Obese People May Be Caught in Vitamin D Dilemma
WebMD News Archive
"These findings did surprise us in a way because one would think that a person who is overweight would be less likely to have nutritional problems," says Wortsman, an endocrinologist and associate professor of medicine at Southern Illinois University in Chicago. "In uncomplicated obesity, this may not be a problem," he tells WebMD. "But in obese people placed on strict [diets], it could be a big problem." People who have undergone weight-reduction surgery, such as intestinal bypass procedures, already have trouble digesting fat; this problem may "exacerbate the vitamin deficiency ... and increase the risk of bone disease."
"I think this is cutting-edge work," says Hal Seim, MD, medical director of the Medical Weight Management Center in St. Paul, Minn. "Not only probably do obese people spend less time exposing their bodies to the sun, when they do, they seem to get less benefit," says Seim, who was not involved in the study. "The bottom line is that we probably should start supplementing our obese patients with vitamin D."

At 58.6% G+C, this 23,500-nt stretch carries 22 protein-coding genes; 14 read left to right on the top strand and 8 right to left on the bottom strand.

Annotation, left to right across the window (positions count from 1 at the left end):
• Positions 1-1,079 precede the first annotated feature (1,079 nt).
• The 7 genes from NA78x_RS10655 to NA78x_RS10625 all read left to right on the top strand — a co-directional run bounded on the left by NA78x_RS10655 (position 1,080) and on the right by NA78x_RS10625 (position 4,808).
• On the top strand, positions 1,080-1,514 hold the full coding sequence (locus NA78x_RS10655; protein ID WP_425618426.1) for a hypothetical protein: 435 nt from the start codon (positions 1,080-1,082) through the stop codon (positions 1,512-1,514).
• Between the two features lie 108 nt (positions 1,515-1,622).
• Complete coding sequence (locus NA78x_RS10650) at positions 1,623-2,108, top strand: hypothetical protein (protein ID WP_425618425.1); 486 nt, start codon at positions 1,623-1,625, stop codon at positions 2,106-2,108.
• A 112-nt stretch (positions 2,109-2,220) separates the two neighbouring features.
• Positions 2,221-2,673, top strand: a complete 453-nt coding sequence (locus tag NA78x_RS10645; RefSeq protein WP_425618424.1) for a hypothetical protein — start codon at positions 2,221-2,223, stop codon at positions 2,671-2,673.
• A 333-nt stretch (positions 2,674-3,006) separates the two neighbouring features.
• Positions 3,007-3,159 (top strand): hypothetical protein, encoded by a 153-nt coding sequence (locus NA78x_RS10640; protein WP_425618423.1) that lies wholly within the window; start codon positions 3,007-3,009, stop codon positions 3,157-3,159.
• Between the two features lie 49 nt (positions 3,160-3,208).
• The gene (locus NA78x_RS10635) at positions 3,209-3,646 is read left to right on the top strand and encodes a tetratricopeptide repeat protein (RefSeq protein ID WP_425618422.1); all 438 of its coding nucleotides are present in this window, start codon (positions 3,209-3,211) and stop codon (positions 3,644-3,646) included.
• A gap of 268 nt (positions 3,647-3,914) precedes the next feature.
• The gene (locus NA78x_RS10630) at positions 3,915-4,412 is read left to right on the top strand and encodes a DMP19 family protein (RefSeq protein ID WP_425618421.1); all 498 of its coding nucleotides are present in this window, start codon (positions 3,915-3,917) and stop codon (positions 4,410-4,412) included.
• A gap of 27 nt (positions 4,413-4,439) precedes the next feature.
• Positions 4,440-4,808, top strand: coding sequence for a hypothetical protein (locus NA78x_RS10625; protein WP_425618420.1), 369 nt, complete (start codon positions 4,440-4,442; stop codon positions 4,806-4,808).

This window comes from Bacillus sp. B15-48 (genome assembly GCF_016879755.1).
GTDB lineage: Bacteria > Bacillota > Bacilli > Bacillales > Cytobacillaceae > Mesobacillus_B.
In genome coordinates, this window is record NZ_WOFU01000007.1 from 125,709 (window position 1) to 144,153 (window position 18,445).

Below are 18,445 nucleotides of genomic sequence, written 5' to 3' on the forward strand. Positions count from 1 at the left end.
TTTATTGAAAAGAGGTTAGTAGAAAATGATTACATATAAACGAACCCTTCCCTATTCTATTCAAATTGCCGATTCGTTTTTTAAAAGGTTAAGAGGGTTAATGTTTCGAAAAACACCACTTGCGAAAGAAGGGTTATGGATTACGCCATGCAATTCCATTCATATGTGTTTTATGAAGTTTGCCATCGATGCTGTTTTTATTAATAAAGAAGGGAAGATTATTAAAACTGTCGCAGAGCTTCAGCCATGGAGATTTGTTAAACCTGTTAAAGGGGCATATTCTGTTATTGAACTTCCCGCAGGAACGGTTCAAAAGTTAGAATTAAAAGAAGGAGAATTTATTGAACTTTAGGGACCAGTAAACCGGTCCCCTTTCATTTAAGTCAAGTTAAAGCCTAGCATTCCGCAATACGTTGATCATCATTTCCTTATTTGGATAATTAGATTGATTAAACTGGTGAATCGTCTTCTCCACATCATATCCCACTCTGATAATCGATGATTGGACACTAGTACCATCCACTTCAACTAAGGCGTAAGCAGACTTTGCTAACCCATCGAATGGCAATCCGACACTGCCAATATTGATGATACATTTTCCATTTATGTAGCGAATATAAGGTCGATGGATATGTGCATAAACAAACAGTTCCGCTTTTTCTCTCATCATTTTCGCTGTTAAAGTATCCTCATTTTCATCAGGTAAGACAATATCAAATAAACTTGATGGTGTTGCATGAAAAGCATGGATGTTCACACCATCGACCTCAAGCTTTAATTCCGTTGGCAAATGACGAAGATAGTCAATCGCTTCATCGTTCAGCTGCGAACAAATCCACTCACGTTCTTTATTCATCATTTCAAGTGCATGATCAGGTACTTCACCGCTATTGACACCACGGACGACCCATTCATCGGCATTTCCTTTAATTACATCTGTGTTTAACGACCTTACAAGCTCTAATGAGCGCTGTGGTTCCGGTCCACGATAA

But Richard Dickey, MD, an endocrinologist in Hickory, N.C., sees these findings in a different light. "Obese patients do not have as much osteoporosis as other people," he tells WebMD. "Therefore, there must be other mechanisms involved [in maintaining their bones]."
Dickey, who is immediate past president of the American Academy of Clinical Endocrinologists, also points out research is pointing to more and more cases of vitamin D deficiency in the U.S. and Northern Europe. "We now have an epidemic of vitamin D deficiency in our elderly and possibly our younger people." Vitamin D deficiency in the young can also coincide with the peak time in bone formation as well.